In this report, our result revealed that TAM could reverse EMT characteristics in mesenchymal TNBC cells, but not epithelial breast cancer cells. Further study indicated that reversing EMT enhanced chemosensitivity. These results imply a possible clinical indication for TAM in TNBC.
Human breast cancer cell lines MCF-7 (TCHu74) and MDA-MB-231 (TCHu227) were obtained from the Cell Bank of the Chinese Academy of Sciences (China). MCF-7/ADR cells derived from MCF-7 and cultured with 1 μg/mL adriamycin for at least 1 year and possessed adriamycin-resistance . Human breast cancer cell lines MCF-7 and MCF-7/ADR cells were cultured in RPMI 1640 medium (GIBCO, Grand Island, NY), MDA-MB-231 cells were cultured in Leibovitz’s L-15 medium (GIBCO, Grand Island, NY, USA). Both RPMI 1640 and L15 medium were supplemented with 10% fetal calf serum (Gibco by Life Technologies, Cergy Pontoise, France), and penicillin (100 U/mL) and streptomycin (100 μg/mL). For MCF-7 cells, the medium additionally contained human-recombinant insulin (10 μg/mL) to maintain the endocrine dependency. For MCF-7/ADR cells, the medium additionally contained 1 μg/mL adriamycin to maintain the drug resistance property. The cells were cultured at 37 °C in a humidified atmosphere under 5% CO2. The cells were subcultured every 2–4 days and harvested in the logarithmic phase of growth.
Tamoxifen (4-hydroxytamoxifen, 4-OHT/TAM) and 5-aza (5-aza-2′-deoxycytidine, 5-aza-dC) were purchased from Sigma-Aldrich (St Louis, Missouri, USA). Indicated cells were treated with 5 μmol/L TAM for 48 h. E-cadherin, vimentin, ER-α, PR, and Her-2 antibodies were purchased from Cell Signaling Technology (Beverly, MA, USA). Actin, p-gp, DNMT1 and DNMT3a antibodies were purchased from Santa Cruz Biotechnology (USA).
The effects of different agents on cell proliferation were measured using the MTT assay . Briefly, indicated cells were seeded at 3 × 104 per well in 96-well plates in quadruplicate and incubated overnight. Different concentrations of the test agents were then added and incubated for 5 days. Thereafter, 25 μL of MTT solution (5 mg/mL) was added to each well and the cells were incubated for another 4 h at 37 °C. After the incubation, the supernatants were removed carefully, and 200 μL of DMSO was added to each well. The cells were then lightly shaked for 10 min. Absorbance was measured at 570 nm in a Microplate Reader (Bio-Rad, CA, USA). Analysis of the obtained results was done using GraphPad Prism 5 computer program to evaluate cell proliferation rate and cytostatic rate. Untreated cells were used as controls.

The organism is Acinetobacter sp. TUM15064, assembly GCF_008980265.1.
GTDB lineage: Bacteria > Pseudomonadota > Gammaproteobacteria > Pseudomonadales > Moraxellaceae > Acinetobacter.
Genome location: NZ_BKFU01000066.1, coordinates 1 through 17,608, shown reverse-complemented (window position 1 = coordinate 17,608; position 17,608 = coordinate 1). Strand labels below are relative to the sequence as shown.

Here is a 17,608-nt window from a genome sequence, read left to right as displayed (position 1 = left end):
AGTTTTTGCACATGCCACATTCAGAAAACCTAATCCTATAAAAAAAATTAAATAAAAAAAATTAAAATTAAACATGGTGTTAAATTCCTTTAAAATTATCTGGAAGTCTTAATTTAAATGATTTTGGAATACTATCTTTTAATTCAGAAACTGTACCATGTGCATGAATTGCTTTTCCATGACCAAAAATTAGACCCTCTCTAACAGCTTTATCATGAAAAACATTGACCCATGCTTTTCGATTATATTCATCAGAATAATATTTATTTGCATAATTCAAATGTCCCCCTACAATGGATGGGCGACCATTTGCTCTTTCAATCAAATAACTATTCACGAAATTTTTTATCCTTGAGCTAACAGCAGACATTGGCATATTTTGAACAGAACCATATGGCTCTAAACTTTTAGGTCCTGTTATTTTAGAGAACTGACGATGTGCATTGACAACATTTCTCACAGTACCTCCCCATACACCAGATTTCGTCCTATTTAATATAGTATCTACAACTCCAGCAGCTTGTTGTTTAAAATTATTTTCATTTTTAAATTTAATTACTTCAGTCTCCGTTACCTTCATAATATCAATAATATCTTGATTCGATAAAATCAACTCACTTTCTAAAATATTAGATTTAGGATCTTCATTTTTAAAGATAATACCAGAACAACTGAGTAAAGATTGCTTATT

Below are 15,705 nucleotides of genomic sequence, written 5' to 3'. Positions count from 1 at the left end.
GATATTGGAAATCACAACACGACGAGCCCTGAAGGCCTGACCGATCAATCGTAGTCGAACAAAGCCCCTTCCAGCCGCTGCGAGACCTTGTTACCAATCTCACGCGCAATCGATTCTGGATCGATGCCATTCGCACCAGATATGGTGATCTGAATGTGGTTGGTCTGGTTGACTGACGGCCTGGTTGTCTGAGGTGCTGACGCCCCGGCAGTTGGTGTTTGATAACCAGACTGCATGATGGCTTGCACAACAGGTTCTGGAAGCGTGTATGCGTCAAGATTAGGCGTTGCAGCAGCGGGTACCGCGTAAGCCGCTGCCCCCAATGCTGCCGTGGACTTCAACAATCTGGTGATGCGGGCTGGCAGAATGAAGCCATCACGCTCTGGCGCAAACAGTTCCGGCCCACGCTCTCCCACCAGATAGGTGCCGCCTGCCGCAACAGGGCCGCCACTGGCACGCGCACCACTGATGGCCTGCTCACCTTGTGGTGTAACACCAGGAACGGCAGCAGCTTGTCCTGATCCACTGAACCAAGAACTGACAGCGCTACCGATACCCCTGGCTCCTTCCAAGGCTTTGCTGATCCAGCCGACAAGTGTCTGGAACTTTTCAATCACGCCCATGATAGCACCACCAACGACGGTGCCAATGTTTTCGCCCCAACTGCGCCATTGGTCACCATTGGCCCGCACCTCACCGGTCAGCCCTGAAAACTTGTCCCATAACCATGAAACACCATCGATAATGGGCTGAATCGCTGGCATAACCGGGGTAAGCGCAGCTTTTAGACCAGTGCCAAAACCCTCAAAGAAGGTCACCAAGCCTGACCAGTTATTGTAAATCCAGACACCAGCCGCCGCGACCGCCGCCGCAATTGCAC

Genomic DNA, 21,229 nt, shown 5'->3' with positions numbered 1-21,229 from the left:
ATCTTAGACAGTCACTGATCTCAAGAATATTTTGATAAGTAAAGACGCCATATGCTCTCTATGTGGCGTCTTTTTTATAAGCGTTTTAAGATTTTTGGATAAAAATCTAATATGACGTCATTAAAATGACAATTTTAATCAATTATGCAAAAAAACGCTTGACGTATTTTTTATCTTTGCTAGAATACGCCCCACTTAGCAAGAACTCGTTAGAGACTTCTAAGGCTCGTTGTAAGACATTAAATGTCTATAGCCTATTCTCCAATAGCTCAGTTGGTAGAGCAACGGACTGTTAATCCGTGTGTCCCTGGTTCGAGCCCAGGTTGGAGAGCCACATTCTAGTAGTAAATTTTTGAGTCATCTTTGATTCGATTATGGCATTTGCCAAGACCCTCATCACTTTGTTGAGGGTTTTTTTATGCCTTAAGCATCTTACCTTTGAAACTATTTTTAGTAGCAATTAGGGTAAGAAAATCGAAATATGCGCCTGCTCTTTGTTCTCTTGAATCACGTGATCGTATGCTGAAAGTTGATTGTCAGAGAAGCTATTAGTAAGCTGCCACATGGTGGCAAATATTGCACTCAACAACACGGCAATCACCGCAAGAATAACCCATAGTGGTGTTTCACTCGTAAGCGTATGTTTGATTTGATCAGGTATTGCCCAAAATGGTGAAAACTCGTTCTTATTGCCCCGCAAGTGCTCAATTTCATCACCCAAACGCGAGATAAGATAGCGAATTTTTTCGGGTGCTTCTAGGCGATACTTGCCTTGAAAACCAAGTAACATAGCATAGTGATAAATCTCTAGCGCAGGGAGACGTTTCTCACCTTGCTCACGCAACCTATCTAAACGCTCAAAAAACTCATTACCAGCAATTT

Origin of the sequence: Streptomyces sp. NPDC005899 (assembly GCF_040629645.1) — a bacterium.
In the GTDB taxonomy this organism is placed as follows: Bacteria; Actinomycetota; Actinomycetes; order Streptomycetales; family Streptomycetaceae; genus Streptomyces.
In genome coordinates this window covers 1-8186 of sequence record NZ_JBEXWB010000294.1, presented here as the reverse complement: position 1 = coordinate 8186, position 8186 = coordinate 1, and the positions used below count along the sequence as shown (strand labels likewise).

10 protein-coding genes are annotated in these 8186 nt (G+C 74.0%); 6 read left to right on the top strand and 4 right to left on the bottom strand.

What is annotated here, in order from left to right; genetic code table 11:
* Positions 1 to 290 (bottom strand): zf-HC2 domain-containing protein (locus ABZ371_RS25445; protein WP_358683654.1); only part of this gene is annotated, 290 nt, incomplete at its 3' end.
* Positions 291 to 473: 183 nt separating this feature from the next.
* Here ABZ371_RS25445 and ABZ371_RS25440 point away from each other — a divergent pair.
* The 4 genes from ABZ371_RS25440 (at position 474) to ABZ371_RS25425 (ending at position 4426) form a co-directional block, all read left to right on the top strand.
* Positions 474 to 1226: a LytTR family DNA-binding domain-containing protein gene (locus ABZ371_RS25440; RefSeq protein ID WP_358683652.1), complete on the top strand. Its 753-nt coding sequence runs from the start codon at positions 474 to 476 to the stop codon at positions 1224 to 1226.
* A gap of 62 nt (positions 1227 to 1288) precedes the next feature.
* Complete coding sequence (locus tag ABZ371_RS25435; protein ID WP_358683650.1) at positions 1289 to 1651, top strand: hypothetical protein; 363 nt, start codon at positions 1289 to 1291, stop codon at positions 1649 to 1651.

Cells were washed in serum-free medium twice. The chemoinvasion assay was conducted using the 24-well chemotaxis chambers with 8 μm pores (Corning, NY, USA) according to the manufacturer’s instruction. Briefly, indicated cells were pretreated with or without TAM (5 μmol/L) for 48 h. Then, 2 × 104cells were resuspended in fresh serum-free media and seeded into the upper chamber of a 24-well plate, while the lower chamber contained fresh culture media with 10% FBS as a chemo-attractant. The cells were allowed to invade for 24 h at 37 °C and the chambers were then washed with PBS. The cells on lower surface of the chamber were stained with 0.1% Giemsa stain solution for 2 h and counted in four different random fields at ×10 magnifications under electron microscope. Each experiment was performed at least three times.
Cells were washed twice with ice-cold PBS and solubilized in 1% Triton lysis buffer (50 mmol/L Tris-HCl, pH 7.4, 10 mmol/L EDTA, 100 mmol/L NaF, 150 mmol/L NaCl, 1% Triton X-100, 1 mmol/L PMSF 1 mmol/L Na3VO4, and 2 μg/mL aprotinin) on ice, then sonication and incubation at 4 °C for 30 min, followed by centrifugation at 12,000 g at 4 °C for 20 min. Then proteins were quantified according to BCA (Beyotime, China) method. Total proteins were subjected to SDS-polyacrylamide gel electrophoresis (SDS-PAGE) and electronically transferred to nitrocellulose membranes (Immobilon-P, Millipore, Bredford, MA, USA). After blocking with 5% skim milk in TBST (10 mmol/L Tris, pH 7.4, 150 mmol/L NaCl and 0.1% Tween-20) for 1 h, the bands were incubated in the indicated primary antibodies at 4 °C overnight, followed by secondary antibodies incubated for 30 min at room temperature. After washing with TBST, the proteins were detected using an enhanced chemiluminescence reagent (SuperSignal Western Pico Chemiluminescent Substrate, Pierce, USA) and visualized with an ECL detection system (DNR Bio-Imaging Systems, Jerusalem, Israel) .